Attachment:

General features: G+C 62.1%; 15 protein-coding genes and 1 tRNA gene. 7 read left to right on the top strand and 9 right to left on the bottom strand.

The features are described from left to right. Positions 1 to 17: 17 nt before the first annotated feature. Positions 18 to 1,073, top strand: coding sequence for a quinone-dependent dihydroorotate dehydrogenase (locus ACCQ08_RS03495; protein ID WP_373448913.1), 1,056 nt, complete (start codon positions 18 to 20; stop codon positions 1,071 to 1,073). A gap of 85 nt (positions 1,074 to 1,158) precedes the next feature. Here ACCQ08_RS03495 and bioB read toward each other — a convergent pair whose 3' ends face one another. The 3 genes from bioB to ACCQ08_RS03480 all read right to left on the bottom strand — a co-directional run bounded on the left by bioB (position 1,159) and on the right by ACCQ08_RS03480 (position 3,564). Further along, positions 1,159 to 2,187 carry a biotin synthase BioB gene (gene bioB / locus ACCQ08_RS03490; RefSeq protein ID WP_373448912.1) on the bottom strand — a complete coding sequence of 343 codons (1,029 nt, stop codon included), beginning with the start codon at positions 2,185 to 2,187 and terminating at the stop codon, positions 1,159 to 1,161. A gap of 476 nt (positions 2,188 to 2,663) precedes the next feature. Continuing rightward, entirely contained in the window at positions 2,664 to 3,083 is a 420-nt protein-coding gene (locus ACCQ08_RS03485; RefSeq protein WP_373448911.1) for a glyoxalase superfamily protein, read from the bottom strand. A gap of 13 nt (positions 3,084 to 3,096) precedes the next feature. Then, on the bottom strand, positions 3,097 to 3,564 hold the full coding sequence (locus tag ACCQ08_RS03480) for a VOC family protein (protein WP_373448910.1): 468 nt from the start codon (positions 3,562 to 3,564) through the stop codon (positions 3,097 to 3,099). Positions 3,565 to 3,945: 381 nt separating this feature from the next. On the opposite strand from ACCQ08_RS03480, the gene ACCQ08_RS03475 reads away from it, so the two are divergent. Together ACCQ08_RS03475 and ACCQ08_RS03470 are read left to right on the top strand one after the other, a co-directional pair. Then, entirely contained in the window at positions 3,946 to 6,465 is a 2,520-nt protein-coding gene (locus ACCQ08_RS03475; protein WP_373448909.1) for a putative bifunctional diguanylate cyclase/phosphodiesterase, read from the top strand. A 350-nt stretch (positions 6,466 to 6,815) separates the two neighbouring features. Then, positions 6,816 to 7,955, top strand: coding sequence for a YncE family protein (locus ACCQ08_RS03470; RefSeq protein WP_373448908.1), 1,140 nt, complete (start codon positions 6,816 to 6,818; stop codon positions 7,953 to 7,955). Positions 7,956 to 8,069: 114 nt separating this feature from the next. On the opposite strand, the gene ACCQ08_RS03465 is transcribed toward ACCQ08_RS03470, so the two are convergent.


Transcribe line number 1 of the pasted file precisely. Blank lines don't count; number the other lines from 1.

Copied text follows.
General features: G+C 62.1%; 15 protein-coding genes and 1 tRNA gene. 7 read left to right on the top strand and 9 right to left on the bottom strand.